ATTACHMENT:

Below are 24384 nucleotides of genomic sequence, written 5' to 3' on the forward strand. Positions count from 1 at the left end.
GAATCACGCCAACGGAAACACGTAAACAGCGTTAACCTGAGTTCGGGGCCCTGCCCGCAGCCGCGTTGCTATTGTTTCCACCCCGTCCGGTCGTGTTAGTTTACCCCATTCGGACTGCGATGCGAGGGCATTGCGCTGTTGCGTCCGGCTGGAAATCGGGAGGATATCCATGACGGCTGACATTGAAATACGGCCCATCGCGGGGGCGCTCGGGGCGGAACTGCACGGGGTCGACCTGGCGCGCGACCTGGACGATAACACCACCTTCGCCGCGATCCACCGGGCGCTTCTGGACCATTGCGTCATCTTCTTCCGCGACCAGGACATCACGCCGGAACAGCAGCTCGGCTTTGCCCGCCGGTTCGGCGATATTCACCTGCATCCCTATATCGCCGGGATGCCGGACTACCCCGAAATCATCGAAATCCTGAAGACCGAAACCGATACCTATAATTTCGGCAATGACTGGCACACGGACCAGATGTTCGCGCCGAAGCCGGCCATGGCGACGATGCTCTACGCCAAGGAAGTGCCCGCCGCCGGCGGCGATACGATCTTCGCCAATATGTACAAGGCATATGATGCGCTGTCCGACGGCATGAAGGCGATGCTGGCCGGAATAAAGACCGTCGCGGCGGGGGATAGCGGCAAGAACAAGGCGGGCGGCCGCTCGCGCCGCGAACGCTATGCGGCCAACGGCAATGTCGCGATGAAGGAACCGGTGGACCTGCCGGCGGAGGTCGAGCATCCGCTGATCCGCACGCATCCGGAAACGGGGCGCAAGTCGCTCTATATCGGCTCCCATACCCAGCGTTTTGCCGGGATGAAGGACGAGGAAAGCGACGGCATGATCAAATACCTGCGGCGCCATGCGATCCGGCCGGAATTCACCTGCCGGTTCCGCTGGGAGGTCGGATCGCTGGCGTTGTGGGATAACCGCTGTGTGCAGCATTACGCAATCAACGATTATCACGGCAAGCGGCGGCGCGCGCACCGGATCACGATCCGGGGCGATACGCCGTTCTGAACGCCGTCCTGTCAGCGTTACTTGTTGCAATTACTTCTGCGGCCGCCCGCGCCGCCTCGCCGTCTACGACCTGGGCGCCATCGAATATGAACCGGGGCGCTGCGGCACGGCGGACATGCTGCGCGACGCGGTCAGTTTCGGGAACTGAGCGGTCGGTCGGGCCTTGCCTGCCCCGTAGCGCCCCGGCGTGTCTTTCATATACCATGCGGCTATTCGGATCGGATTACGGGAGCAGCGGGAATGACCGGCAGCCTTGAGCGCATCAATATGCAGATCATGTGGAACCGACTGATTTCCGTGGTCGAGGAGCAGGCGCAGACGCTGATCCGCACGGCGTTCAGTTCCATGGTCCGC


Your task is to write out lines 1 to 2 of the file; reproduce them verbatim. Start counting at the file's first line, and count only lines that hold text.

Below are 24384 nucleotides of genomic sequence, written 5' to 3' on the forward strand. Positions count from 1 at the left end.
GAATCACGCCAACGGAAACACGTAAACAGCGTTAACCTGAGTTCGGGGCCCTGCCCGCAGCCGCGTTGCTATTGTTTCCACCCCGTCCGGTCGTGTTAGTTTACCCCATTCGGACTGCGATGCGAGGGCATTGCGCTGTTGCGTCCGGCTGGAAATCGGGAGGATATCCATGACGGCTGACATTGAAATACGGCCCATCGCGGGGGCGCTCGGGGCGGAACTGCACGGGGTCGACCTGGCGCGCGACCTGGACGATAACACCACCTTCGCCGCGATCCACCGGGCGCTTCTGGACCATTGCGTCATCTTCTTCCGCGACCAGGACATCACGCCGGAACAGCAGCTCGGCTTTGCCCGCCGGTTCGGCGATATTCACCTGCATCCCTATATCGCCGGGATGCCGGACTACCCCGAAATCATCGAAATCCTGAAGACCGAAACCGATACCTATAATTTCGGCAATGACTGGCACACGGACCAGATGTTCGCGCCGAAGCCGGCCATGGCGACGATGCTCTACGCCAAGGAAGTGCCCGCCGCCGGCGGCGATACGATCTTCGCCAATATGTACAAGGCATATGATGCGCTGTCCGACGGCATGAAGGCGATGCTGGCCGGAATAAAGACCGTCGCGGCGGGGGATAGCGGCAAGAACAAGGCGGGCGGCCGCTCGCGCCGCGAACGCTATGCGGCCAACGGCAATGTCGCGATGAAGGAACCGGTGGACCTGCCGGCGGAGGTCGAGCATCCGCTGATCCGCACGCATCCGGAAACGGGGCGCAAGTCGCTCTATATCGGCTCCCATACCCAGCGTTTTGCCGGGATGAAGGACGAGGAAAGCGACGGCATGATCAAATACCTGCGGCGCCATGCGATCCGGCCGGAATTCACCTGCCGGTTCCGCTGGGAGGTCGGATCGCTGGCGTTGTGGGATAACCGCTGTGTGCAGCATTACGCAATCAACGATTATCACGGCAAGCGGCGGCGCGCGCACCGGATCACGATCCGGGGCGATACGCCGTTCTGAACGCCGTCCTGTCAGCGTTACTTGTTGCAATTACTTCTGCGGCCGCCCGCGCCGCCTCGCCGTCTACGACCTGGGCGCCATCGAATATGAACCGGGGCGCTGCGGCACGGCGGACATGCTGCGCGACGCGGTCAGTTTCGGGAACTGAGCGGTCGGTCGGGCCTTGCCTGCCCCGTAGCGCCCCGGCGTGTCTTTCATATACCATGCGGCTATTCGGATCGGATTACGGGAGCAGCGGGAATGACCGGCAGCCTTGAGCGCATCAATATGCAGATCATGTGGAACCGACTGATTTCCGTGGTCGAGGAGCAGGCGCAGACGCTGATCCGCACGGCGTTCAGTTCCATGGTCCGC